Ticks and Lyme DiseaseDr. Jorge Parada
- National Pest Management Association
Tuesday, August 13, 2013
Lyme disease is a multisystem inflammatory disease that affects
the skin in its early, localized stage, and then may spread to the
joints, nervous system and, to a lesser extent, other organ systems
in its later, disseminated stages.
In the United States, there are only two tick species that are
known to transmit Lyme disease - deer (or black-legged) ticks
(Ixodes scapularis) in the East and upper Midwest and the related
western black-legged ticks (Ixodes Pacificus). As these two species
are specific to only certain parts of the country, it’s not
surprising that the hyperendemic areas (areas with a high tick
infection rate) of Lyme disease are principally the Northeast,
followed by the upper Midwest.
Because ticks are more active during the warmer months, as are
people, doctors typically see the highest number of Lyme disease
cases during June, July and August.
What are the symptoms and
diagnosis of Lyme disease?
Most commonly, the first sign of Lyme disease is an expanding
rash with central clearing known as Erythema migrans. This
“bull’s-eye” rash is the typical rash of Lyme infection, and occurs
in about 70 percent to 90 percent of cases. It starts as a small
red spot that expands over a period of days or weeks, with central
clearing giving it a bull’s-eye appearance.
Other classic signs and symptoms of Lyme disease include joint
pain, chills, fever and fatigue. As the infection spreads through
the body, involving the neurological system, increasing fatigue,
headache, neck stiffness, tingling or numbness in the extremities
or temporary paralysis of facial muscles can occur. More subtle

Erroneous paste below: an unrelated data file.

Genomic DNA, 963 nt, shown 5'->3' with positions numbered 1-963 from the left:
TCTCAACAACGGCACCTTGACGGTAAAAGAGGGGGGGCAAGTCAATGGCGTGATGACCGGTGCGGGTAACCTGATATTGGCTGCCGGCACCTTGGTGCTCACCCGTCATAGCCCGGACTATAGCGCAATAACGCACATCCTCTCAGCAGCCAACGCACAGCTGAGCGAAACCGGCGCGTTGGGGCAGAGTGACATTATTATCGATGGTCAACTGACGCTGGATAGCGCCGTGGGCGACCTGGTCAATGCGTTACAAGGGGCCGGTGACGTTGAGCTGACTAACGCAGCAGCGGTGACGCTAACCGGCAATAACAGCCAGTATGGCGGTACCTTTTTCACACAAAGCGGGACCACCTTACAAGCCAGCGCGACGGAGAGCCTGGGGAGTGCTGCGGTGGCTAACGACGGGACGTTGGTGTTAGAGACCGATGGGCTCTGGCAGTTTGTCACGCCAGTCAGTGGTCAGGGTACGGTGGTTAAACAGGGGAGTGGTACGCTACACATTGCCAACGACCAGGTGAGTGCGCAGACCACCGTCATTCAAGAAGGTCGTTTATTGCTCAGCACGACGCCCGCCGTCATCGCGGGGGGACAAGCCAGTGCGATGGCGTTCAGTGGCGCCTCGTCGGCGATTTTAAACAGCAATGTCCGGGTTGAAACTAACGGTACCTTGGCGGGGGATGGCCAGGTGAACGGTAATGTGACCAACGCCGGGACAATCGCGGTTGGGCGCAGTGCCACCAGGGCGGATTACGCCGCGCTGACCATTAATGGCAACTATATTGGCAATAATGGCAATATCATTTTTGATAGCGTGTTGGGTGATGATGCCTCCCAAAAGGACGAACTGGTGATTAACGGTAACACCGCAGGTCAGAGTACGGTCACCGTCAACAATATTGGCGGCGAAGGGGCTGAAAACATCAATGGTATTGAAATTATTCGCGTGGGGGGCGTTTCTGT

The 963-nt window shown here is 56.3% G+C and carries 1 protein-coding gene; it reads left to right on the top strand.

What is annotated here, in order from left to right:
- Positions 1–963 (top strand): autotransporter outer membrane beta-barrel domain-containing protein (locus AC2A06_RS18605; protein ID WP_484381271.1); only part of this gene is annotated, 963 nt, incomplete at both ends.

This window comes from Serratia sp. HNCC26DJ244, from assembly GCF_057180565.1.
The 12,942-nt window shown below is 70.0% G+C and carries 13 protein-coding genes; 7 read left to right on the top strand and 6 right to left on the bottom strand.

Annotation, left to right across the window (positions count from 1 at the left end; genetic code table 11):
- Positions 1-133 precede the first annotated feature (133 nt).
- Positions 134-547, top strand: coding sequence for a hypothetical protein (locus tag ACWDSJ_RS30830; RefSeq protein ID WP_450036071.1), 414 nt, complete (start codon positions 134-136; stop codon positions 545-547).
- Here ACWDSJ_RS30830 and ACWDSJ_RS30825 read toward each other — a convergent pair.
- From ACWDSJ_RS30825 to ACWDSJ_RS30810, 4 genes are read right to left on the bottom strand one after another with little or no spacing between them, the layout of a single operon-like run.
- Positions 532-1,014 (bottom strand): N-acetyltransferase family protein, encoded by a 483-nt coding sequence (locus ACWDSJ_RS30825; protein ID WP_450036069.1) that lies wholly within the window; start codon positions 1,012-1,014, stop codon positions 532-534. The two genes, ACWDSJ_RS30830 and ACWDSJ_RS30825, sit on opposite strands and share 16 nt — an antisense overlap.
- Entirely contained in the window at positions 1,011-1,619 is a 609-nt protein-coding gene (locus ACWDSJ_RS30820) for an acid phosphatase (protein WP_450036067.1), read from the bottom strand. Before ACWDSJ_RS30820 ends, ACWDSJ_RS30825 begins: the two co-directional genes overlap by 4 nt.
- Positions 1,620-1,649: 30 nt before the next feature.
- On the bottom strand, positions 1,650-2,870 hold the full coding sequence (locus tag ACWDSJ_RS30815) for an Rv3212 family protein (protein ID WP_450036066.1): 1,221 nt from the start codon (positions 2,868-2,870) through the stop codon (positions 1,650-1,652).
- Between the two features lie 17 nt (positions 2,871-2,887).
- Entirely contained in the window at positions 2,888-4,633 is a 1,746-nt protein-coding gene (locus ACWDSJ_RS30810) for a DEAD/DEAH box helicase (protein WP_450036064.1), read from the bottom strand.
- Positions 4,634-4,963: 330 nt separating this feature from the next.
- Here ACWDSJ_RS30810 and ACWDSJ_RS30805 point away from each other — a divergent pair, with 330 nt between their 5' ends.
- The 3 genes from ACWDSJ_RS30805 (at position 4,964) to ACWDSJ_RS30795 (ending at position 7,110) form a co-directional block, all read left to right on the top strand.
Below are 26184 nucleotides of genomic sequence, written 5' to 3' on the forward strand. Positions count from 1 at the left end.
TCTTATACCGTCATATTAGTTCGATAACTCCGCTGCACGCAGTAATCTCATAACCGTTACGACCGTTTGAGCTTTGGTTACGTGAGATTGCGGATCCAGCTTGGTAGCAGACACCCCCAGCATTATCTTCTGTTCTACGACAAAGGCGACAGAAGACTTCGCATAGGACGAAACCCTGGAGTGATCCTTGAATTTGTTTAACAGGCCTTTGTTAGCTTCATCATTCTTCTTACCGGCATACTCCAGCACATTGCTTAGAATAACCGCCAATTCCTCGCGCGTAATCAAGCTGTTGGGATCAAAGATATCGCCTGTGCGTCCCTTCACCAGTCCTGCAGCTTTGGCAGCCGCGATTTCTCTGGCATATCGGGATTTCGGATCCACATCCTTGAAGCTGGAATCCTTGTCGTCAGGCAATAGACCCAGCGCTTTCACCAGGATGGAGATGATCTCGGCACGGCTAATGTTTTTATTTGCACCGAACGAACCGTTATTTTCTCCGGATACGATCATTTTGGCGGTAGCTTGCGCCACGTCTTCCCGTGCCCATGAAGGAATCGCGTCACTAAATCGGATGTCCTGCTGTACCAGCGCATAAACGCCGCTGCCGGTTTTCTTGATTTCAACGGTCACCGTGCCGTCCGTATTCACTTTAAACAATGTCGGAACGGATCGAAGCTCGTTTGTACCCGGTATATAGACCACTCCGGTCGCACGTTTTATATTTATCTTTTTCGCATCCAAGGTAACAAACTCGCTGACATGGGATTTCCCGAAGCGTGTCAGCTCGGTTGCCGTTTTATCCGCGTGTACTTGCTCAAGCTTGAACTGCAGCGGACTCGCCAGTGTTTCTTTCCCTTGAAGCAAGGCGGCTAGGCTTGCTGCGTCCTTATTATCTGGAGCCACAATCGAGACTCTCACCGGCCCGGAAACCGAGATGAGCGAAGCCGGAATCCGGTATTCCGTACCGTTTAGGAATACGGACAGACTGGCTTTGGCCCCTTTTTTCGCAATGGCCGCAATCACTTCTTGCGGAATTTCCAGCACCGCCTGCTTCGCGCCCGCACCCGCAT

changes such as memory loss, difficulty with concentration, and a
change in mood or sleeping habits have also been associated with
Lyme disease. After several weeks of being infected with Lyme
disease, approximately 60 percent of those people not treated with
antibiotics develop recurrent attacks of painful and swollen
joints. Fewer than one out of ten Lyme disease patients develop
heart problems, which may present as an arrhythmia, or irregular
heart beat or block.
Diagnosis is made on a combination of suspicious signs and
symptoms, followed by laboratory confirmatory testing.
How is Lyme
If diagnosed and treated early with antibiotics, Lyme disease is
almost always readily cured. Treatment begun after the first three
weeks will also likely provide a cure, but the cure rate decreases
the longer treatment is delayed. Your health care provider will
determine the best course of action for confirming the diagnosis of
Lyme disease and for administering the appropriate treatment
regimen for the infection.
I do if I find a tick on my body?
First, remove the tick. Use fine-tipped tweezers to grasp the
tick as close to the skin's surface as possible. Pull upward with
steady, even pressure. Don't twist or jerk the tick as this can
cause the mouth-parts to break off and remain in the skin. Avoid
squashing the tick because spreading tick blood in the bite wound
might increase the risk of infection. Once the tick is removed,
clean the area with soap and water and perhaps an antiseptic. If
you develop a rash, headaches, pains or fever, call your doctor
How can I
prevent Lyme disease?
Obviously, the best way to avoid Lyme disease is to not pick up
the infected ticks in the first place. When outdoors, use clothing
that doesn’t expose skin, and that can act as a barrier to the
ticks. Flip-flops, sandals, shorts and a T-shirt are not
recommended when planning a hike to areas that are likely to have
ticks. Instead, wear boots, and long socks, and remember to tuck
your pants into your socks went hiking. The best chemical
protection against ticks consists of permethrin-treated clothing
and gear, combined with DEET applied to exposed skin.
Keep in mind that most ticks need to feed for 24-48 hours before
they can successfully transmit infections. So, it is very important
that after hikes you do a full body check (including in the hair)
to look for ticks. If ticks are removed promptly, before they
become engorged with blood, infection is unlikely.
Reported Cases of Lyme Disease -
United States, 2010. United States Centers for Disease Control and
Prevention. Available at: http://www.cdc.gov/lyme/resources/ReportedCasesofLymeDisease.pdf
Erythema migrans, or “bull’s-eye”
rash of Lyme disease. Source: CDC, Public Health Image Library
(PHIL) image ID# 9875View Comments
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